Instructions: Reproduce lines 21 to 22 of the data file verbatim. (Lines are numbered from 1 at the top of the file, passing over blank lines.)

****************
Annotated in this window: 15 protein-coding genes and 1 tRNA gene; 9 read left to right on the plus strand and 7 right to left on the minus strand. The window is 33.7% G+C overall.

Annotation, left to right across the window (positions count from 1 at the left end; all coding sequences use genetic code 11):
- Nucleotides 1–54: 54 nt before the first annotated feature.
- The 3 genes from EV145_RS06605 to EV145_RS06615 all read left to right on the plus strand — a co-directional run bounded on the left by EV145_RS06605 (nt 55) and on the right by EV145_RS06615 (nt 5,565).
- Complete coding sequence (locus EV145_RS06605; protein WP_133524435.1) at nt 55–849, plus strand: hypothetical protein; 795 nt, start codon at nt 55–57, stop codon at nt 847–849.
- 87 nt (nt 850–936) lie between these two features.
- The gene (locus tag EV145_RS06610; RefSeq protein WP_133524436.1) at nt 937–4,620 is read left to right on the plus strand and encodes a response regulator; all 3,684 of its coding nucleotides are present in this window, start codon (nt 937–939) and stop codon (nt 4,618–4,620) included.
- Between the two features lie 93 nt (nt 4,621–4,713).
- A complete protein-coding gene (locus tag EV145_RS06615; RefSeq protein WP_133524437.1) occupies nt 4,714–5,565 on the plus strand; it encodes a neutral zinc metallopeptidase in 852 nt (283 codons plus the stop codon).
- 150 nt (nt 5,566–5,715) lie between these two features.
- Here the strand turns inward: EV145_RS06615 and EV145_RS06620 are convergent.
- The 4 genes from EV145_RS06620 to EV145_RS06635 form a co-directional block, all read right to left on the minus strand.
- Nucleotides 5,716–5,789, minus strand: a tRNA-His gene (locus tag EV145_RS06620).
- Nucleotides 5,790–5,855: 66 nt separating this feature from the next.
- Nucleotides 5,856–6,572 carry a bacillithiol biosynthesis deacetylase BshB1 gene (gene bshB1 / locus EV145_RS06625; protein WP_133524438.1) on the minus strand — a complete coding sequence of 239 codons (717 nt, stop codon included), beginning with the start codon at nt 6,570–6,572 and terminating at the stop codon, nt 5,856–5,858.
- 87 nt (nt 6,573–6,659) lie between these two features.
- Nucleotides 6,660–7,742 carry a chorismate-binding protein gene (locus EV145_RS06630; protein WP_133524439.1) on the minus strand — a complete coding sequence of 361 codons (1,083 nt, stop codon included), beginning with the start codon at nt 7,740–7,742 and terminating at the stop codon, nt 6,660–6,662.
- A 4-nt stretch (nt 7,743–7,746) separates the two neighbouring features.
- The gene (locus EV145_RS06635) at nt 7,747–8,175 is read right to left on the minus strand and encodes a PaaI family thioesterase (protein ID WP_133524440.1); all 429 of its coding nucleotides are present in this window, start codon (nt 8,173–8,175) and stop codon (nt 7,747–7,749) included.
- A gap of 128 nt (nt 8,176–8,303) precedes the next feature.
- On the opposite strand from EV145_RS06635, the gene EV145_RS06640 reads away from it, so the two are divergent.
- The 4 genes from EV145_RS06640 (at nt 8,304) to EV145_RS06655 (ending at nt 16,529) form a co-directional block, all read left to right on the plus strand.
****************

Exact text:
- On the opposite strand from EV145_RS06635, the gene EV145_RS06640 reads away from it, so the two are divergent.
- The 4 genes from EV145_RS06640 (at nt 8,304) to EV145_RS06655 (ending at nt 16,529) form a co-directional block, all read left to right on the plus strand.